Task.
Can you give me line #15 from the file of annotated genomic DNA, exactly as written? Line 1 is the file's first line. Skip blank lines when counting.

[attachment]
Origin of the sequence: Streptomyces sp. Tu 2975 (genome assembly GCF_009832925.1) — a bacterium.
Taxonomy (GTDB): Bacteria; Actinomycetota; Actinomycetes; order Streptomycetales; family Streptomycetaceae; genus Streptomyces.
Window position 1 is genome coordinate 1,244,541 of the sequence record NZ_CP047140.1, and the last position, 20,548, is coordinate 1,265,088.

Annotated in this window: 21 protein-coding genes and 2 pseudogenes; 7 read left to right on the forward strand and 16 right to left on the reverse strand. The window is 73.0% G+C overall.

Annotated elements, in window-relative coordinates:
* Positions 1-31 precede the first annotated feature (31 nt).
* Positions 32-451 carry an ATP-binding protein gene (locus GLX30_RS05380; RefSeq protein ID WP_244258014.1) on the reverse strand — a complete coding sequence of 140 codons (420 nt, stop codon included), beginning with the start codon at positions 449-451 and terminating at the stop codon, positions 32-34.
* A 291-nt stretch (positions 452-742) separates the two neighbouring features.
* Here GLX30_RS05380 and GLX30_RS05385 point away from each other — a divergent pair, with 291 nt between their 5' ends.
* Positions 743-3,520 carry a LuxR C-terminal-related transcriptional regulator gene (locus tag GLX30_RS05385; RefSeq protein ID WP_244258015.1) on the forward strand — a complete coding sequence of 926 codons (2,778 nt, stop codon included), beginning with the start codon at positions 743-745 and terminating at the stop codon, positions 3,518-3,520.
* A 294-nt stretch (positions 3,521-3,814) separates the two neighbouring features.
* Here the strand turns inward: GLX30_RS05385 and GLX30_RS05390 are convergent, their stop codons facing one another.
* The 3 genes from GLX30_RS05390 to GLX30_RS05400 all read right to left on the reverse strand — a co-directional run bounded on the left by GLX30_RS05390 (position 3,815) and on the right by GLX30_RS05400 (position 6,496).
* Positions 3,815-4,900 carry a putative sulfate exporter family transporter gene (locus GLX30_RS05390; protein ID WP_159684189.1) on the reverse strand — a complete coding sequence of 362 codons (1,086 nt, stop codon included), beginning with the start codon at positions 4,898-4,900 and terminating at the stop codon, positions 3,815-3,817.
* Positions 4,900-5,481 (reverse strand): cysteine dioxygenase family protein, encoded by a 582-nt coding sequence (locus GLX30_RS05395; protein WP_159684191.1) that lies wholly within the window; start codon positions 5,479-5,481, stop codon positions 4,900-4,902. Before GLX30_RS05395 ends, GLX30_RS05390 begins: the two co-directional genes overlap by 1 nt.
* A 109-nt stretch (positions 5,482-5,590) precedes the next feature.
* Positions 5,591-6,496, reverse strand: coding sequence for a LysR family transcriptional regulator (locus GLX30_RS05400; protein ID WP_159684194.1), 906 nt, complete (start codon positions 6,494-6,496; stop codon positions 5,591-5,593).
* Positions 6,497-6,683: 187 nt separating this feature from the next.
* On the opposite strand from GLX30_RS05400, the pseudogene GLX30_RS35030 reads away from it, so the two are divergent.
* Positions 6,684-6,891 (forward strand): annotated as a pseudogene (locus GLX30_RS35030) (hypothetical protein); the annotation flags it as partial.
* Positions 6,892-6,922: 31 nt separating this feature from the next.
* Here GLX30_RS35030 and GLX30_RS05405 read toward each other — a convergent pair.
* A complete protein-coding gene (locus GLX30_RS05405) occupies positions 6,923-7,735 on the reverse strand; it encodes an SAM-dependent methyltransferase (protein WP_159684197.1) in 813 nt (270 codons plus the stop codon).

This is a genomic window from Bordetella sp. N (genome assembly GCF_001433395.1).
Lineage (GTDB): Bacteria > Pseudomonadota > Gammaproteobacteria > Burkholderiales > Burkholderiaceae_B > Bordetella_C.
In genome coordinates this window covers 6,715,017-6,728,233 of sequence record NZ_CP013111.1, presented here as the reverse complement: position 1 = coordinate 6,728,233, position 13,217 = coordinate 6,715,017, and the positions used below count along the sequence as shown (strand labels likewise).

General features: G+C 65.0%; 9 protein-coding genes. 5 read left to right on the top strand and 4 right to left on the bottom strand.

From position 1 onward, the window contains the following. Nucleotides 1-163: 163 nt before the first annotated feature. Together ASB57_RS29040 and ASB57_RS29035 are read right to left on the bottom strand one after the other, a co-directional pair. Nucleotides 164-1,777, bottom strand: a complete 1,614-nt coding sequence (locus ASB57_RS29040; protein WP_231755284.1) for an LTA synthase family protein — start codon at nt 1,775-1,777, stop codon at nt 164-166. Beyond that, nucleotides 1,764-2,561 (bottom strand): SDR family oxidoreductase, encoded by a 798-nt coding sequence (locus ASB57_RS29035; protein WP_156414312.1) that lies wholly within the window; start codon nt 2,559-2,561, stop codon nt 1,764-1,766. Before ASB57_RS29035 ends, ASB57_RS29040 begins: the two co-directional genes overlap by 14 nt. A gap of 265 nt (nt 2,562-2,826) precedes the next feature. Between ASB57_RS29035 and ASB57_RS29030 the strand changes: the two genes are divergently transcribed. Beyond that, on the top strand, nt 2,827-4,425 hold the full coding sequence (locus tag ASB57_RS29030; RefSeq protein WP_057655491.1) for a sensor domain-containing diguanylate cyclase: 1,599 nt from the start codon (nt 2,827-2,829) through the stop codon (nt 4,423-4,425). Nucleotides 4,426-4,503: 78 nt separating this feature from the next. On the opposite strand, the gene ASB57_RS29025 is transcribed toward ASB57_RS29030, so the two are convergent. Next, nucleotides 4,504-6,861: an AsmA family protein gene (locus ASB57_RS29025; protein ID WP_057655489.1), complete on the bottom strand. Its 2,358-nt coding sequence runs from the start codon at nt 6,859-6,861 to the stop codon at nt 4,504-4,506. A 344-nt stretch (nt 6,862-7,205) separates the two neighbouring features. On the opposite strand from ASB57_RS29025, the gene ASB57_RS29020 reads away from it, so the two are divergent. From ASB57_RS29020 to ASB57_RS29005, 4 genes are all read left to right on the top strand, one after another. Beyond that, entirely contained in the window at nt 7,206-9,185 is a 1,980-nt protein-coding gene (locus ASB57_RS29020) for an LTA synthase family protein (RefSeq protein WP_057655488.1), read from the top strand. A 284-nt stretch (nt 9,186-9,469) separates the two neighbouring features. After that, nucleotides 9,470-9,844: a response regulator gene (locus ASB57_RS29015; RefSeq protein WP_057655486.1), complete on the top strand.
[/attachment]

* Positions 4,900-5,481 (reverse strand): cysteine dioxygenase family protein, encoded by a 582-nt coding sequence (locus GLX30_RS05395; protein WP_159684191.1) that lies wholly within the window; start codon positions 5,479-5,481, stop codon positions 4,900-4,902. Before GLX30_RS05395 ends, GLX30_RS05390 begins: the two co-directional genes overlap by 1 nt.